Western Digital preloads some software on the drive, including Google's desktop software, WD Sync synchronization-and-encryption software, and an electronic version of the included quick-start guide. Unfortunately, the sync-and-encrypt software works with only Windows 2000 and XP operating systems, so Mac users will have to find and install their own software. The drive also comes with a zippered, hard case that's just roomy enough for the drive and the cable, convenient for anyone on the go.
- Drive type: Portable hard drive
- Capacities: 60GB, 80GB, 100GB, 120GB (5,400rpm)
- Capacity of test unit: 120GB
- Cache: 2MB
- Dimension: 5.68 inches by 3.5 inches by 0.83 in inch (LWH); 0.6 pound
- Notable design features: None
- Connection options: USB 2.0
- OSs supported: Windows 98 SE/Me/2000/XP; Mac OS 9.2.2 or Mac OS X 10.1.5+
- Software included (on drive): WD Sync synchronization-and-encryption software
- Any additional features: Zippered, hard carrying case
- Service/support: One-year warranty; phone support: free for 30 days from first call, $14.95 per incident after 30 days, toll-free, available Monday through Thursday 9 a.m. to 7 p.m., Friday 9 a.m. to 5 p.m., and Saturday 8 a.m. to 5 p.m., CT; Web site has knowledge base, downloads, and an e-mail support form.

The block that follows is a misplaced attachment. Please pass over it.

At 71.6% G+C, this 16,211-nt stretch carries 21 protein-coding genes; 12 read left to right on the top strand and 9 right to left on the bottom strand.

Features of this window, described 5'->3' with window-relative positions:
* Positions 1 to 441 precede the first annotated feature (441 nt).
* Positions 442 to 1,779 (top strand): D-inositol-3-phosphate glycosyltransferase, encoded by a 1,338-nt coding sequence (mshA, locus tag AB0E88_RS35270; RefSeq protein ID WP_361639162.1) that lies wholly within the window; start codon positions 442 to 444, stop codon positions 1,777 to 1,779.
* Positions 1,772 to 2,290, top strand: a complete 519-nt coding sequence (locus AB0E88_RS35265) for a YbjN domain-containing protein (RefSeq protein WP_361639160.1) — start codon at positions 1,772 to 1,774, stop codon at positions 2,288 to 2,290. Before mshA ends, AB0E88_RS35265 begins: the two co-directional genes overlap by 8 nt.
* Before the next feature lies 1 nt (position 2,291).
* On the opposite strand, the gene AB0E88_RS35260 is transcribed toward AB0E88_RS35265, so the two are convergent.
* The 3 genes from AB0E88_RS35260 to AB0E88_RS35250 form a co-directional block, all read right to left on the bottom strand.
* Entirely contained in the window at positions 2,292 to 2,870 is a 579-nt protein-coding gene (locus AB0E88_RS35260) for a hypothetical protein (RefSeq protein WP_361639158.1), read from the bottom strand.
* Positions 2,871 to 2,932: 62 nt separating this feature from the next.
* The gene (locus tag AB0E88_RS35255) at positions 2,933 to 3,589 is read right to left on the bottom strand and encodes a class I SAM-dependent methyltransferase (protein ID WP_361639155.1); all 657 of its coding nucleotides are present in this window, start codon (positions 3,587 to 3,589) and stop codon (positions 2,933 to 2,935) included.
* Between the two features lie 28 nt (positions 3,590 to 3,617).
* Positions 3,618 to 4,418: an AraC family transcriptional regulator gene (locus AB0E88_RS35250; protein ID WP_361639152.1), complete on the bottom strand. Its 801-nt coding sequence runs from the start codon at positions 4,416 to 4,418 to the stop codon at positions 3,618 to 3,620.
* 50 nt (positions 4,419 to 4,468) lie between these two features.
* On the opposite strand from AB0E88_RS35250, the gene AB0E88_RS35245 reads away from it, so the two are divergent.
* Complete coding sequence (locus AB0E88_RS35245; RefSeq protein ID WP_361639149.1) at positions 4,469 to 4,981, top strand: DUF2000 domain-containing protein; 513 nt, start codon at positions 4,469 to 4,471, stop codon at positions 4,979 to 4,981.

On CNET Labs' test bench, the Passport didn't disappoint us with its speeds. The Passport took about 20 minutes to write our 10GB test folder to its disks. This is comparable to other portable hard drives, such as the Apricorn Aegis Mini (19.2 minutes). The reading test yielded even better results. The drive needed only 8.7 minutes to copy the 10GB folder back to our test machine. This is about as good as it gets for a USB 2.0 external hard drive.
Overall, the Western Digital Passport is a great little drive to carry with you. It's small enough to fit anywhere in your luggage, yet roomy enough to hold all of your documents plus maybe even all of your music collection. And at $200 for the 120GB unit, it won't break the bank, either.